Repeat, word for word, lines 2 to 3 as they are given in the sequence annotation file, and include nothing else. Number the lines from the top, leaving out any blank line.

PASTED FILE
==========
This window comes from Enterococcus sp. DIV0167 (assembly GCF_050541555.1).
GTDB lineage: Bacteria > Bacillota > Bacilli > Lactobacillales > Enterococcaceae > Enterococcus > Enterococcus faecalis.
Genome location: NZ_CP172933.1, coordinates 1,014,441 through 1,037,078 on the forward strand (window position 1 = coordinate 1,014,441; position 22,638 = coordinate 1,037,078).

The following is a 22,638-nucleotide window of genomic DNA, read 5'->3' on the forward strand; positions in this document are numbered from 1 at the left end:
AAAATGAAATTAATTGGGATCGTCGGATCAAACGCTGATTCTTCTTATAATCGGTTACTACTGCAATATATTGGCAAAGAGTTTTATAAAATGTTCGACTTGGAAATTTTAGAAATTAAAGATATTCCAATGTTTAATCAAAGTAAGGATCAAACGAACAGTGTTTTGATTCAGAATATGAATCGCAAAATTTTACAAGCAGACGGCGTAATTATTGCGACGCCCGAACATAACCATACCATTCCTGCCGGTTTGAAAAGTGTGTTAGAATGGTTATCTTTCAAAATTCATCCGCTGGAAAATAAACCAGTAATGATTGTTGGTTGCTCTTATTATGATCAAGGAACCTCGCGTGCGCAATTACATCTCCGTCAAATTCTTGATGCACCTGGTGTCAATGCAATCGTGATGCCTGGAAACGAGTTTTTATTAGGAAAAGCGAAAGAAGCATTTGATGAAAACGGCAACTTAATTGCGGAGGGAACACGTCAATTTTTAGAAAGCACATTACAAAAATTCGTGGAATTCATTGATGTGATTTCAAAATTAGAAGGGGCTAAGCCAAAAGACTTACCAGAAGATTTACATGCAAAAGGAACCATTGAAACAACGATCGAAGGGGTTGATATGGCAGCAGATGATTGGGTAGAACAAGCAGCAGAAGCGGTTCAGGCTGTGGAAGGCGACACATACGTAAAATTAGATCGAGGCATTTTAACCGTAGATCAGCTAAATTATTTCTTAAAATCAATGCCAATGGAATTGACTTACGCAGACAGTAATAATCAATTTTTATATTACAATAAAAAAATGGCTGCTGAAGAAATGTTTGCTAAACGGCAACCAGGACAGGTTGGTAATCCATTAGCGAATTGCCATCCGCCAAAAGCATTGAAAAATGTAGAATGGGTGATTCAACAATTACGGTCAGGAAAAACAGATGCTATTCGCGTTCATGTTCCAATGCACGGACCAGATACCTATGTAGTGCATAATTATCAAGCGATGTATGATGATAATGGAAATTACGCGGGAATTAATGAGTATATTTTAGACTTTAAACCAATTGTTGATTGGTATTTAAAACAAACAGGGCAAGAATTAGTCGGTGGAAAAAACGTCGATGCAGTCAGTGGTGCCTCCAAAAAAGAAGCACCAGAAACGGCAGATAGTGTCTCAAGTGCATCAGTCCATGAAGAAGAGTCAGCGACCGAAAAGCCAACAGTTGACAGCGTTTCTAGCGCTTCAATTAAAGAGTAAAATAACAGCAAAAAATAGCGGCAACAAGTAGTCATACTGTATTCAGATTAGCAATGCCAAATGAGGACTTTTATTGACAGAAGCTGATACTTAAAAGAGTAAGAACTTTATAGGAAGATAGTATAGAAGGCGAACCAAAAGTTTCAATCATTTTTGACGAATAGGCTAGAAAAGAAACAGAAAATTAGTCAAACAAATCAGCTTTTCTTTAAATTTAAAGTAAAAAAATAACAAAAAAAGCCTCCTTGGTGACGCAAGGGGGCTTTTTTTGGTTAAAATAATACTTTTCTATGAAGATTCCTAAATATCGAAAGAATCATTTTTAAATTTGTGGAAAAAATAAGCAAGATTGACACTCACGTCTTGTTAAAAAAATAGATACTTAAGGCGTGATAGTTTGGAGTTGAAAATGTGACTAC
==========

GTDB lineage: Bacteria > Bacillota > Bacilli > Lactobacillales > Enterococcaceae > Enterococcus > Enterococcus faecalis.
Genome location: NZ_CP172933.1, coordinates 1,014,441 through 1,037,078 on the forward strand (window position 1 = coordinate 1,014,441; position 22,638 = coordinate 1,037,078).